Author Topic: Making your own hydrides, easily  (Read 832 times)

0 Members and 1 Guest are viewing this topic.

jim

  • Guest
Making your own hydrides, easily
« on: June 13, 2004, 06:23:00 PM »
Here is an article that I found that might be of interest to some....

JOURNAL OF MATERIALS SCIENCE LETTERS 18 (1999) 881– 883
Hydriding reactions induced by ball milling in group IV and V transition
metals

R. A. DUNLAP, D. A. SMALL, G. R. MACKAY
Department of Physics, Dalhousie University, Halifax, Nova Scotia, Canada B3H 3J5
E-mail: dunlap@fizz.phys.dal.ca

The early transition metals are known to absorb substantial
quantities of hydrogen [1, 2]. These metal hydrides
have a number of important commercial applications
such as hydrogen storage materials and electrodes
for batteries [2]. Particularly, in recent years there has
been interest in titanium hydride for these purposes because
of its high storage capacity [1]. However, such
applications have been limited because of the difficulty
in preparing metal hydrides. Typically hydrogenation
is performed by exposing a metal sample to H2 gas at
elevated temperature and/or pressure for several hours.
This is followed by slow cooling in order to maintain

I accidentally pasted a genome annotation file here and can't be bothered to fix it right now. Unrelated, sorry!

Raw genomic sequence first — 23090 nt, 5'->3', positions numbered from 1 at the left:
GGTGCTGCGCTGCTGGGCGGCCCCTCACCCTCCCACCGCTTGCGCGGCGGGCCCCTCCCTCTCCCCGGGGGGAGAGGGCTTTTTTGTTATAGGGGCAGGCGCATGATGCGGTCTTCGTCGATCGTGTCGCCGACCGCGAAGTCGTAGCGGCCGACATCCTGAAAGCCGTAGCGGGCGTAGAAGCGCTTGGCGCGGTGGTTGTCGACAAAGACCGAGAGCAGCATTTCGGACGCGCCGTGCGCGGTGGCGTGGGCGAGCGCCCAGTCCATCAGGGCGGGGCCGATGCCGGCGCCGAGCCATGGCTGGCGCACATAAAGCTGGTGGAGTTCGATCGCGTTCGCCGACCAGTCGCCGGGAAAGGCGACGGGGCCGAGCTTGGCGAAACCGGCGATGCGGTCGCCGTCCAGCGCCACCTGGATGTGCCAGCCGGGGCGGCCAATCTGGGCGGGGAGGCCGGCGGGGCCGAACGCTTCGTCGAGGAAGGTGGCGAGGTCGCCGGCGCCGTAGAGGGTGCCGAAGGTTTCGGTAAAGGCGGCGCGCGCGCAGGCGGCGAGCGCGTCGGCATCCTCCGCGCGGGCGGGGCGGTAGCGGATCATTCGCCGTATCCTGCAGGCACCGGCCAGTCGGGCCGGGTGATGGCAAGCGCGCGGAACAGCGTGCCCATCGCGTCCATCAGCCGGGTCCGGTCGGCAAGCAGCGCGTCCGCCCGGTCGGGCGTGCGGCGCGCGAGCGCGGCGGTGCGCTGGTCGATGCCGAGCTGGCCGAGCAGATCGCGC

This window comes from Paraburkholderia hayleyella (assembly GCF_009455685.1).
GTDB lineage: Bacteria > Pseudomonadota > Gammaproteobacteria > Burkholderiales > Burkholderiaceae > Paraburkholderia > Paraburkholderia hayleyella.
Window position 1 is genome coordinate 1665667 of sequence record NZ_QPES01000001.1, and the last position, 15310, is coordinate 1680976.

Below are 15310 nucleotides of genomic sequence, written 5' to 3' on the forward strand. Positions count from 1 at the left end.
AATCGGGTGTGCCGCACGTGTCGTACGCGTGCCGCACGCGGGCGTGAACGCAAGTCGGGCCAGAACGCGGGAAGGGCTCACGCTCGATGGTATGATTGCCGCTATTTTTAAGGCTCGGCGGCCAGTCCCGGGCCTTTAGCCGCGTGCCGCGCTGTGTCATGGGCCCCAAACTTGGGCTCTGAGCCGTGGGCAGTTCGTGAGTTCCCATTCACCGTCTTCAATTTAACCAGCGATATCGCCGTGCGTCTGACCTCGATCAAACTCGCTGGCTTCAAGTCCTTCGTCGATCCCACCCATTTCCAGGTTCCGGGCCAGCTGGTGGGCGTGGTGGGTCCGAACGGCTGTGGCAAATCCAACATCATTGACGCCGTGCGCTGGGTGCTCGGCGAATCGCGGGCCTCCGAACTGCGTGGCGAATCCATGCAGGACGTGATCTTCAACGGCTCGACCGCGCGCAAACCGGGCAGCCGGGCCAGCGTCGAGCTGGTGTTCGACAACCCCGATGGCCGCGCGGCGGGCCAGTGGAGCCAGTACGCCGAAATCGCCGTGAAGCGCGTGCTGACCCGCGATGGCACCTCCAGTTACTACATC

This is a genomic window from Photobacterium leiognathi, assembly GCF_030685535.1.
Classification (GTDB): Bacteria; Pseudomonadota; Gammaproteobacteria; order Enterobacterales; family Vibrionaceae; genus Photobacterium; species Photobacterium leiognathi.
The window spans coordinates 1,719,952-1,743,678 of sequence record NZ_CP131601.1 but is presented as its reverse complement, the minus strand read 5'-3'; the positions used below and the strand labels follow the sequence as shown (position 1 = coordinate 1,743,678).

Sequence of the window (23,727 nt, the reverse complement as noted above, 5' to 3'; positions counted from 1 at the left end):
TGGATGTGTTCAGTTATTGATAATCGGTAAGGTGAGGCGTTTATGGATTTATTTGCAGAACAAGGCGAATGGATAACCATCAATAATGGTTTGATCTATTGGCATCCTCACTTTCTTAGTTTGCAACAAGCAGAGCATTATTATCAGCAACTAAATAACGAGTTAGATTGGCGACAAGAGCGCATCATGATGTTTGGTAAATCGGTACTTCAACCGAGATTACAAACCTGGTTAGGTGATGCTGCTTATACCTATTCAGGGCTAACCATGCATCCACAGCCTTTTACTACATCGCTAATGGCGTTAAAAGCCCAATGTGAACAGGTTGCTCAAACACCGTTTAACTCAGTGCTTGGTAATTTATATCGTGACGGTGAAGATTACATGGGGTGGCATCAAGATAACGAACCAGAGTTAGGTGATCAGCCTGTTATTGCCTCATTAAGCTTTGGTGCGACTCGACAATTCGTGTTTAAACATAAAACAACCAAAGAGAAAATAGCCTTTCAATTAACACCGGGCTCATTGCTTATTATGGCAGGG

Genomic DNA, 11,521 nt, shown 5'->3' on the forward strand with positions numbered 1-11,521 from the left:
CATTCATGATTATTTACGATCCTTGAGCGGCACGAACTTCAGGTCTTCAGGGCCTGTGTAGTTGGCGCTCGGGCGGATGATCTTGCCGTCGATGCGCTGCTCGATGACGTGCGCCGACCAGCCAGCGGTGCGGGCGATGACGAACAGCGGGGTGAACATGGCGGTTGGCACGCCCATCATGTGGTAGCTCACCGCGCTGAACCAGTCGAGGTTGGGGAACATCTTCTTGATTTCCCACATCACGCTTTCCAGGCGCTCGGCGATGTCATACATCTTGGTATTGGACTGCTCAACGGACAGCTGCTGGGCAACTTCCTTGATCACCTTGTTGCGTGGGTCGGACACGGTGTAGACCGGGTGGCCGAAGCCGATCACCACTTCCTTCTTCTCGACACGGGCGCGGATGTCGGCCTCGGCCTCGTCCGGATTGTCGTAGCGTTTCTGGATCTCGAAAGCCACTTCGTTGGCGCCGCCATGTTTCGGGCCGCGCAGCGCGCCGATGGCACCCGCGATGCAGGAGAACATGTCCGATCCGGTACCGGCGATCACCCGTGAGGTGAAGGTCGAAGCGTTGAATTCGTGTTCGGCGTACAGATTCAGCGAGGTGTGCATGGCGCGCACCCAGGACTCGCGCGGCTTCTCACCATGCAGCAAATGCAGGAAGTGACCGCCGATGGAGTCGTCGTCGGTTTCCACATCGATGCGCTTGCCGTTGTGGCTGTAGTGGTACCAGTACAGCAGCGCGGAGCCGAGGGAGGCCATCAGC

maximum hydrogen content. The observation of the
preparation of nitrides by the ball milling of metals under
a nitrogen containing atmosphere [3, 4], suggest
the possibility that metal hydrides may be produced by
milling under an atmosphere of hydrogen. This process
has recently been reported for titanium [5–8] as well as
Mg and Zr [7, 8]. In the present work we report on investigations
of hydrogen absorption during ball milling
of all of the group IV and V early transition metals (Ti,
V, Zr, Nb, Hf and Ta). For these experiments we have
developed a hydrogen reservoir system which allows
us to maintain the pressure of the hydrogen at approximately
one atmosphere throughout the milling process.
We are also able to continuously monitor the amount
of hydrogen that is absorbed and demonstrate here that